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Holistic management for rescued bears
  1. Nicola Field

Abstract

Nicola Field heads Animal Asia's veterinary team in China. The charity is dedicated to ending bear bile farming and here she describes how the team takes an integrated approach to caring for the bears

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ACROSS Asia, thousands of bears are farmed for their bile. In China alone more than 10,000 bears are kept on bile farms, and around 2400 suffer a similar fate in Vietnam. The bears have their bile extracted daily. Bile has historically been used in traditional medicine, but it has also now found its way into many household products..

Routine health checks are carried out every two years, and (inset) a new arrival comes under close scrutiny

Bile is extracted using various invasive techniques that can cause infection. This practice continues despite the availability of effective and affordable herbal and synthetic alternatives. The bears that we rescue – mainly Asiatic black bears (Ursus thibetanus), some brown bears (Ursus arctos) and a few sun bears (Ursus malayanus) – are cared for and rehabilitated at bear sanctuaries in China and Vietnam. They vary in age from young cubs to bears that have been kept on farms for up to 30 years.

At the bile farms the bears are generally kept in small cages, in a non-stimulating environment, where they endure tremendous suffering. When they come to us most of them are in a deplorable physical and psychological condition. Surgery is required to remove their infected gall bladders and they often have numerous other health problems. Typically, the issues we encounter include malnutrition, dental disease, ophthalmic disease, cholecystitis, liver cancer, osteoarthritis, chronic stress, abdominal herniation and internal abscessation, etc.

Their injuries are addressed through a holistic management strategy that incorporates veterinary and behavioural expertise. Our approach incorporates the needs of our bears and recognises the integration of these elements for their health and wellbeing. Many factors come into play and none has more importance than another. They include providing nutritious food, enrichment, preventative care, good husbandry, minimising stress, promoting species-specific natural behaviour and routine health checks, among others. Bear management infiltrates every aspect of the medical care and is important in veterinary decision-making and case management. Consequently, communication and record keeping are key in our sanctuaries, with vets, VNs and the bear management team working cohesively to provide the best possible care.

Veterinary roles

While the majority of the ‘bear and vet team’ are locally employed and capacity building is an integral part of Animals Asia's work, we do employ overseas vets and have employed vets from the USA, the UK, Australia and the Netherlands. These are usually two-year posts, but some vets have stayed up to twice as long.

The vets come with a range of experience; ideally, we want vets with at least three years' work experience in a large mixed veterinary practice, zoological facility, specialist referral centre, or similar. We need vets with excellent clinical and organisational skills, attention to detail, an aptitude for problem-solving medicine and self-directed learning, as well as plenty of initiative and flexibility. It also helps to have a good sense of humour, excellent communication skills and the ability to live and work closely with a team that comprises Western and local staff. Cultural sensitivity is crucial in this work and a history of working abroad is always useful, as is a background in captive wildlife management or charitable veterinary work.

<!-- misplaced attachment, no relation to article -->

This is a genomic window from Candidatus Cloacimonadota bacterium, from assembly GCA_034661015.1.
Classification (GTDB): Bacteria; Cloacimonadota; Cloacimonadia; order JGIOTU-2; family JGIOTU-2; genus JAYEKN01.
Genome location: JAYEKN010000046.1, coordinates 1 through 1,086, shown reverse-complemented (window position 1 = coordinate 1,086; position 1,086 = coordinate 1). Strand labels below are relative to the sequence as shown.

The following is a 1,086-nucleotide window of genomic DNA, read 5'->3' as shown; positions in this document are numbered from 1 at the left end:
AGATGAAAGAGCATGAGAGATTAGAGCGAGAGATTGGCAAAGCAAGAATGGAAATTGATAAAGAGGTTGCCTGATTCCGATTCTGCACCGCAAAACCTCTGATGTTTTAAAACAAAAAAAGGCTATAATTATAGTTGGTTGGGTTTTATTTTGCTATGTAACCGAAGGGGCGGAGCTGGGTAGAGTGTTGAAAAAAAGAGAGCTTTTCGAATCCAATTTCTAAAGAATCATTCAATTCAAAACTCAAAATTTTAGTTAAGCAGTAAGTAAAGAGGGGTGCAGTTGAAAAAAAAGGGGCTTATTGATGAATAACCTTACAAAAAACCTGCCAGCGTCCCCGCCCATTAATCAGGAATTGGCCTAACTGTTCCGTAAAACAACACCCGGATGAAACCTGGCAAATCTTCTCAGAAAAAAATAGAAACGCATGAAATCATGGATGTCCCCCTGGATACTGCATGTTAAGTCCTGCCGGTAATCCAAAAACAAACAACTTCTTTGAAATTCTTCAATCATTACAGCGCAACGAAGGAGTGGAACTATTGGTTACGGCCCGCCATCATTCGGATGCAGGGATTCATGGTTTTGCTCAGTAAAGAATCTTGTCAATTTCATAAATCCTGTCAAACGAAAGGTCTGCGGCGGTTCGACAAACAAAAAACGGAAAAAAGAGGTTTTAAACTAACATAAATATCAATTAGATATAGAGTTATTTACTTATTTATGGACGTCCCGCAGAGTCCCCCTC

All foreign staff live on site, which is around a 40-minute drive from Chengdu, Sichuan – a city of 14 million people. The sanctuary is surrounded by farmland, although not far from the urban sprawl.

We aim to have two veterinary surgeons working at any one time. All the bears at the sanctuary are routinely health checked every two years, which equates to carrying out two to three health checks a week. These include running blood tests, ultrasound examination of the abdomen and heart, an ocular examination, a dental examination, and a full musculoskeletal examination noting any crepitus and decreased range of motion, and taking x-rays.

There are a lots of databases and records to be maintained – veterinary and behavioural. Vets also conduct twice-weekly rounds of all bears with ongoing concerns; one particular worry is our ageing population of bears, coupled with their compromised health from their previous lives. Significant challenges are faced in assessing quality of life and pain management, which is an issue that requires close collaboration of veterinary and behavioural personnel.

Once a week we hold a small animal clinic that primarily involves neutering and vaccination of staff pets, and this is an area that we hope to expand. Our vets also do outreach work collaborating on veterinary capacity and training or shelter management.

Developing expertise, knowledge and understanding of the impacts of bile farming on the bears is crucial and Animals Asia has enjoyed collaborations with international and national specialists in cardiology, ophthalmology, dentistry and anaesthesia.

Vets, bear managers and VNs also contribute to animal welfare, behavioural and veterinary workshops and conferences across Asia and the globe.

Working in Animals Asia's sanctuaries is a unique experience that challenges and touches all those who join the team. For most, the experience of working with the bears results in personal and professional growth.

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